Step 3: Calculate the Total Water Volume Provided During the Propagation Cycle

Multiply the mist volume per mist event by the total number of mist events per propagation cycle to get the total water volume used. Figure 5 displays results from the 18 growers that we surveyed. These results suggest a wide range of water use in propagation. Some of these differences can be explained by the greenhouse climate. For example, the lowest water user has a fog system to maximize humidity and thus to minimize the amount of mist applied. Some of the higher light environments were amongst the highest water users. However, in general, many of these propagators have quite similar temperature and humidity environments. The biggest differences are attributed to grower decision-making, not climate. Thus, these results suggest that 1 liter per square foot would be good target to shoot for. If you are providing more than that amount, you may consider the following options for reducing your mist volume.

Suggestions for reducing mist volume:

  • Ratchet down your mist frequency.
  • Increase the speed of your booms (1.3 feet/second is a typical boom speed) or reduce the duration of your individual mist events.
  • Change mist nozzles to a lower volume nozzle. For example, TeeJet 8002 is a commonly used nozzle on irrigation booms. These output 0.2 gallons/minute. Simply switching to 8001 nozzles will cut the mist volume in half without changing your mist settings. ‘Fogger’ nozzles can also provide less mist than standard ‘mist’ nozzles in stationary systems.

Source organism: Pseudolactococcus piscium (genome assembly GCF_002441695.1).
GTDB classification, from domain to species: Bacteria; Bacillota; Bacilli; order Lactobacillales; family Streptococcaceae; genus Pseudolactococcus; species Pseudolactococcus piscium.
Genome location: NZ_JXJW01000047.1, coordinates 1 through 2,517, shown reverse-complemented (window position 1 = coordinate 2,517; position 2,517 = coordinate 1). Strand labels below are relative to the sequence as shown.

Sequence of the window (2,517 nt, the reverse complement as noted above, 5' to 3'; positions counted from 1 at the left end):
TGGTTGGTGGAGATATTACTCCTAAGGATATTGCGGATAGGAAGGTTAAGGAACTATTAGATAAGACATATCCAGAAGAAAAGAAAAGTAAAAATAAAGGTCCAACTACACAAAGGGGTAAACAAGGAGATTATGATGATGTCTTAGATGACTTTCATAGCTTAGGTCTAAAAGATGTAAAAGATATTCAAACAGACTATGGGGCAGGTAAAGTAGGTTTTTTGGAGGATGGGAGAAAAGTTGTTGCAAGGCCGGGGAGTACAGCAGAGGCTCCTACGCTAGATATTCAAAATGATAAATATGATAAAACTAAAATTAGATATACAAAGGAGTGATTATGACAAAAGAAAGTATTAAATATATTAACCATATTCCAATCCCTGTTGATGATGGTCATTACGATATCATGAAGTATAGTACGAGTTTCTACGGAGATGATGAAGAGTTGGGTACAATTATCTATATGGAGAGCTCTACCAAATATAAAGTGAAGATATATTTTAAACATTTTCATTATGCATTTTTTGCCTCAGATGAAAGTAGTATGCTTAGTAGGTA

• Remove or plug every other nozzle on your boom (during winter propagation).
  • Reduce evaporation of water from leaf surfaces by increasing humidity in the greenhouse or decreasing the dehumidification cycles.

Summary

It can be difficult knowing how ‘wet’ or ‘dry’ you are in propagation. This project shows you how to determine the amount of water that you are applying in propagation and then to compare those results to other commercial propagators. It is clear that many propagators are applying much more water than is necessary to successfully propagate vegetative annuals during late winter. This excess water has many negative side effects, such as it wastes natural resources, costs you money in terms of water treatment, reduces your ability to control algae in propagation, increases nutritional problems resulting from leaching nutrients from the leaves and growing media, increases fertilizer costs, and increases disease pressure. So, there are many incentives to minimizing your water use in propagation. We challenge you to follow the steps outlined above to see how you compare to other propagators.

Acknowledgements: The authors would like to thank the USDA-ARS Floriculture and Nursery Research Initiative for their financial support of this project. Also, we thank the propagators that allowed us to survey their facilities.

About The Author

Allison Justice and Jeremy Crook are graduate research assistants and Jim Faust is an associate professor at Clemson University. Faust can be reached at jfaust@clemson.edu.